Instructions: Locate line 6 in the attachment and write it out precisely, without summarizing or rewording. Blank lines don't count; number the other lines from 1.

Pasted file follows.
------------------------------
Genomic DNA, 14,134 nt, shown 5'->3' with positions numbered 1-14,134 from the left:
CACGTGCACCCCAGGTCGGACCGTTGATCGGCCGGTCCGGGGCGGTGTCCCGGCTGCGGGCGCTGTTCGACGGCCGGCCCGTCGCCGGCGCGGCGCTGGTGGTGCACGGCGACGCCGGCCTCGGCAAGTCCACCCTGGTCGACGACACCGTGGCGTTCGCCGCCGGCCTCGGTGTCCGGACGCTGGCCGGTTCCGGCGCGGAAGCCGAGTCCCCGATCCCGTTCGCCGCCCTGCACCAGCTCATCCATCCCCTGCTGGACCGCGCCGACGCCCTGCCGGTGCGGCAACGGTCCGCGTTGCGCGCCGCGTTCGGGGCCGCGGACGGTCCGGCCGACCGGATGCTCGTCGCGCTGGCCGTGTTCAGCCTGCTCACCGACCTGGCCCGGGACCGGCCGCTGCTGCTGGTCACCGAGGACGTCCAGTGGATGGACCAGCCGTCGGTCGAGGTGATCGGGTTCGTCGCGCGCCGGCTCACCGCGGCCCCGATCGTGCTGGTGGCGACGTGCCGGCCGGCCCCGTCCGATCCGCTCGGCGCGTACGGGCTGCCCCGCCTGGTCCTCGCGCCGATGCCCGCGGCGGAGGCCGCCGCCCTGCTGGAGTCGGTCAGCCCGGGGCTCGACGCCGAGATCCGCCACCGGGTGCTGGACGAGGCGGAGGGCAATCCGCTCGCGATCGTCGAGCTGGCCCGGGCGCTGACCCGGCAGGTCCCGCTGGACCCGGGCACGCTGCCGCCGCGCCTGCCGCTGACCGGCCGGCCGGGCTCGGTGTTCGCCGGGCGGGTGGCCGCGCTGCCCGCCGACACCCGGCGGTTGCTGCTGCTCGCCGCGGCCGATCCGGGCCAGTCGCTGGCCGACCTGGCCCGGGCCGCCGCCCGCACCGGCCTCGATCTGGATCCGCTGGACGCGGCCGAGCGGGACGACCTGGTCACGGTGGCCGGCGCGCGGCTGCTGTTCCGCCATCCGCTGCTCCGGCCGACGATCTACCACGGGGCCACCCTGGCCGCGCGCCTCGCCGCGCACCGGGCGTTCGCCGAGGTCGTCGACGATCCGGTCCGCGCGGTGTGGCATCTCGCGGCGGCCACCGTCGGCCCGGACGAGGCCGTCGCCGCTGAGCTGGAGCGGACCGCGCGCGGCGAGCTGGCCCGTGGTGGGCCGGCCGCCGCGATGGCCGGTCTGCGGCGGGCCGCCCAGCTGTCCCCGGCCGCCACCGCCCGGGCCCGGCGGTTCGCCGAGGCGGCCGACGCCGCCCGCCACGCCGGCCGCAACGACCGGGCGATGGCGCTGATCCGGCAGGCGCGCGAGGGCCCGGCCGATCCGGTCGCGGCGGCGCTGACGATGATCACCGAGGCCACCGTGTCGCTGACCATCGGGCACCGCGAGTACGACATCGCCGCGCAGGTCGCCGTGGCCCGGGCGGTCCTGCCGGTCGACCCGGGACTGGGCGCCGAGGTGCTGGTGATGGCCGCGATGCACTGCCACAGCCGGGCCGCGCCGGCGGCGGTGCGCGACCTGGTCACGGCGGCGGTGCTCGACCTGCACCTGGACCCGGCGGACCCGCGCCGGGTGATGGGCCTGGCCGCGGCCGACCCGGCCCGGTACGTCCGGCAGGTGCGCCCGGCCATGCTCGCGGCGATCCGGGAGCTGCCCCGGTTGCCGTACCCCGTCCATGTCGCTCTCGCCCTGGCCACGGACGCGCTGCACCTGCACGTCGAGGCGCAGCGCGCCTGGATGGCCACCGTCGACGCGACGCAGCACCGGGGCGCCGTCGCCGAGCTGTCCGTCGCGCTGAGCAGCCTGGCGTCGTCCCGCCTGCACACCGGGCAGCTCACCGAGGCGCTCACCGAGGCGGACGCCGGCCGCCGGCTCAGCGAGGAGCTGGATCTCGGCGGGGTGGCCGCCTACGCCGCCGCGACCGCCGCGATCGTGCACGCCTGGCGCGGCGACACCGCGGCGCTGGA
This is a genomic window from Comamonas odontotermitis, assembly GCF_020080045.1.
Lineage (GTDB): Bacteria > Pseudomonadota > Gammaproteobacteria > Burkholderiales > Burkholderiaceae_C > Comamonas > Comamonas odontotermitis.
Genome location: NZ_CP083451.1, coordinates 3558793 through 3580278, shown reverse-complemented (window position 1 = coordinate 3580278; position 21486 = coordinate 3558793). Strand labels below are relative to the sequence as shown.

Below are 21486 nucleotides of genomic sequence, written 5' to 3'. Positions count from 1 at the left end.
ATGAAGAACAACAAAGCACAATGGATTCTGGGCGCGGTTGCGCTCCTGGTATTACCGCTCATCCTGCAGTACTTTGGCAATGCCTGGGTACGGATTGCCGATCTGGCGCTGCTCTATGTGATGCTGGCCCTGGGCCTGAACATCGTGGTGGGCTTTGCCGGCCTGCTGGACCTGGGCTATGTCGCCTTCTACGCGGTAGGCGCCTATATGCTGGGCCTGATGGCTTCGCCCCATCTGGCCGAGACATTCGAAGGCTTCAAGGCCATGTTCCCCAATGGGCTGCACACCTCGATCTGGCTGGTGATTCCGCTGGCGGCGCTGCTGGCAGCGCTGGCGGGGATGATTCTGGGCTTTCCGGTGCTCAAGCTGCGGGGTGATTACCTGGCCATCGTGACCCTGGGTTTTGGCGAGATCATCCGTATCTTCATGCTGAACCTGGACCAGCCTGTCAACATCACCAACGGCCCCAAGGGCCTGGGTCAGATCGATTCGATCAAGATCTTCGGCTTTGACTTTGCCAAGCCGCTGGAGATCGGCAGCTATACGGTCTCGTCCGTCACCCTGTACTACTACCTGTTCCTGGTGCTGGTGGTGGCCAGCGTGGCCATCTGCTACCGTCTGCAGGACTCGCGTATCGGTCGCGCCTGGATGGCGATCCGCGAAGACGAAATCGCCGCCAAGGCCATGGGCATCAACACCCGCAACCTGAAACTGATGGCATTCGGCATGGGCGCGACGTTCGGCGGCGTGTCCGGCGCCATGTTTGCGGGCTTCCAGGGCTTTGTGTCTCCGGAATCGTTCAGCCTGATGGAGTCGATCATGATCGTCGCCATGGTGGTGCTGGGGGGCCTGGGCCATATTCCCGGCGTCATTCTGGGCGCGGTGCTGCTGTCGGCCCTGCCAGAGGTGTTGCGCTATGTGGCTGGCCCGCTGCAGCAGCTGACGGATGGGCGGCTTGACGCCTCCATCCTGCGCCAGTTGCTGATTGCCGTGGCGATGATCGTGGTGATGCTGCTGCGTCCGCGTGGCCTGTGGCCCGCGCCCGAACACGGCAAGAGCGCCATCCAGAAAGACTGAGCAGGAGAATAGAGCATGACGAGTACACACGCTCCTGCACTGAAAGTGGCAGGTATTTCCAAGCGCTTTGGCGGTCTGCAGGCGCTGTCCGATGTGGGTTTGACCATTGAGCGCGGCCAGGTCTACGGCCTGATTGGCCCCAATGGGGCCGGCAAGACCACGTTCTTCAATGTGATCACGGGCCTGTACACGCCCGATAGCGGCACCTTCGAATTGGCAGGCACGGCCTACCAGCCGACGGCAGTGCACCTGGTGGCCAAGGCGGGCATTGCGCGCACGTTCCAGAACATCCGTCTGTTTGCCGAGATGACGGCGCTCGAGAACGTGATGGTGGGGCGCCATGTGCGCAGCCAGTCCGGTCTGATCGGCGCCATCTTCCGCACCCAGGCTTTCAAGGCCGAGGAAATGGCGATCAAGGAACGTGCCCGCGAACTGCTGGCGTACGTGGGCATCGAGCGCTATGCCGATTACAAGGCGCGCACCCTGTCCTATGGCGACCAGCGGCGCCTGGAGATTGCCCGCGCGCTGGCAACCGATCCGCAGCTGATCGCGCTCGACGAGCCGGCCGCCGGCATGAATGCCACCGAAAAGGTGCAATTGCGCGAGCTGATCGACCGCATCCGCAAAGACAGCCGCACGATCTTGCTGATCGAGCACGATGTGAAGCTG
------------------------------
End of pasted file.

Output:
Below are 21486 nucleotides of genomic sequence, written 5' to 3'. Positions count from 1 at the left end.